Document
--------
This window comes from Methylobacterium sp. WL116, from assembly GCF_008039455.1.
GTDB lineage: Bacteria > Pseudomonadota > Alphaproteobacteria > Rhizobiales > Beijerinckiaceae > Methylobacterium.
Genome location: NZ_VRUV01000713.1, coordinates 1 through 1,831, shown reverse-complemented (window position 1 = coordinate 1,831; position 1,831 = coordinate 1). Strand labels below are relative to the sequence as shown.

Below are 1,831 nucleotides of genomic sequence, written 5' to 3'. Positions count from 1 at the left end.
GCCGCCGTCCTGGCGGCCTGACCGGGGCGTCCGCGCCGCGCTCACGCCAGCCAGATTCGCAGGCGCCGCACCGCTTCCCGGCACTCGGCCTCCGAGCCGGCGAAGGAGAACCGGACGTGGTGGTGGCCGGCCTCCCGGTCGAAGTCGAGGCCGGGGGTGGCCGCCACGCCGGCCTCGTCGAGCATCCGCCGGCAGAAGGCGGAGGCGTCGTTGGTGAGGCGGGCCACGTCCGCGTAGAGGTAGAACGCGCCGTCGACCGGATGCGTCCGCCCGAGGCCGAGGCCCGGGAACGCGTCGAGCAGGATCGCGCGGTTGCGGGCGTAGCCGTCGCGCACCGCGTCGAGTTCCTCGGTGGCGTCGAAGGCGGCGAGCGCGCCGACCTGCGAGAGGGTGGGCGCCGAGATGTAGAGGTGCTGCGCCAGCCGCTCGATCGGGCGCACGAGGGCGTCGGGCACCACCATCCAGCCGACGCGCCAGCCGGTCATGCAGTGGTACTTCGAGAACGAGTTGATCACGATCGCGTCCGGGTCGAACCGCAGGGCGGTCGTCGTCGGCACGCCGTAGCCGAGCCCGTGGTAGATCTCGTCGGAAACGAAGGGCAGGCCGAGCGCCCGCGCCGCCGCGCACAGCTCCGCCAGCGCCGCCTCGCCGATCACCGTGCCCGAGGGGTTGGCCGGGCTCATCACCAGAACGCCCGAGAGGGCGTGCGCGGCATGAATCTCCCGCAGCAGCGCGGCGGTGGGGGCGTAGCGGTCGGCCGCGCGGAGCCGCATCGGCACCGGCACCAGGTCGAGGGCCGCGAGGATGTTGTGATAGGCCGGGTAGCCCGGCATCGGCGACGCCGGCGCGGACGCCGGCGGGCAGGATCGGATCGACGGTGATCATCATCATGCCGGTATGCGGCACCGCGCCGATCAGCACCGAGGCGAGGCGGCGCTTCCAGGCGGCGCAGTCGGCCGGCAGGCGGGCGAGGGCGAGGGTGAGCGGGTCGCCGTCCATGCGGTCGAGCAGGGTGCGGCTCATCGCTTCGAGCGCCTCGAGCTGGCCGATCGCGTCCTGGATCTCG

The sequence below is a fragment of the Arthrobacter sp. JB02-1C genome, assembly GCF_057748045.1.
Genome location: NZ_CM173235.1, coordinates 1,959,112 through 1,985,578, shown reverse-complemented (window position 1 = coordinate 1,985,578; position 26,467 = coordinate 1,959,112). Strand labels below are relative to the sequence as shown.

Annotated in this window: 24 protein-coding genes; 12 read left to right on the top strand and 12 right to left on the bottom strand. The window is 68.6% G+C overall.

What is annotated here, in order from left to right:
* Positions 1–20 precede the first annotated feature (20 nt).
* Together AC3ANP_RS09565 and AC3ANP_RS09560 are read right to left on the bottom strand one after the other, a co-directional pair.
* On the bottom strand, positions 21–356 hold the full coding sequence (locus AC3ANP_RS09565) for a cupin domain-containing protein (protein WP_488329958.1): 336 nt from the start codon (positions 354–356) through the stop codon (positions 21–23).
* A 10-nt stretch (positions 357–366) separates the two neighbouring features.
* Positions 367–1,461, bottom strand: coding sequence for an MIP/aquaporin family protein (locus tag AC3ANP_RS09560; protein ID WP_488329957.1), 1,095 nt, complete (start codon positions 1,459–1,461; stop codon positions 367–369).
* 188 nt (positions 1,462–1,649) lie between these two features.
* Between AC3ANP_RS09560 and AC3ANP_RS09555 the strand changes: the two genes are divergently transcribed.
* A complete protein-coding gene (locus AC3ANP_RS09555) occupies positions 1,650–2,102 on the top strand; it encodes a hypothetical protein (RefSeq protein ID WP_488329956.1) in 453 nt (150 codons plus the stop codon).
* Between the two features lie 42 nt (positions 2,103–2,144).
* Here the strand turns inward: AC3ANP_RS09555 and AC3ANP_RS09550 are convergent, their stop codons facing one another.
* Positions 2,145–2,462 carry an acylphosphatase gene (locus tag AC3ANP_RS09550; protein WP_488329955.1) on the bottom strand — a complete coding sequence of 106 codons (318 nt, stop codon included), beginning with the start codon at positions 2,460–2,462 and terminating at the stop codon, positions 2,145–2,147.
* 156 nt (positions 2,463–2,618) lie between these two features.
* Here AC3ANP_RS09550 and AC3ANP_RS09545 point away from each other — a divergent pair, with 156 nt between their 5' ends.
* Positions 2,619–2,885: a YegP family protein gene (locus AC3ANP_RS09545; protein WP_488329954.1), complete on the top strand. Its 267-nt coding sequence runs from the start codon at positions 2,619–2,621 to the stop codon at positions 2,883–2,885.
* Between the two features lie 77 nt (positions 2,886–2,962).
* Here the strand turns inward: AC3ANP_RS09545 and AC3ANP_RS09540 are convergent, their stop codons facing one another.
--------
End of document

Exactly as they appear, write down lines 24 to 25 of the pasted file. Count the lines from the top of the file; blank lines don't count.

* Between the two features lie 77 nt (positions 2,886–2,962).
* Here the strand turns inward: AC3ANP_RS09545 and AC3ANP_RS09540 are convergent, their stop codons facing one another.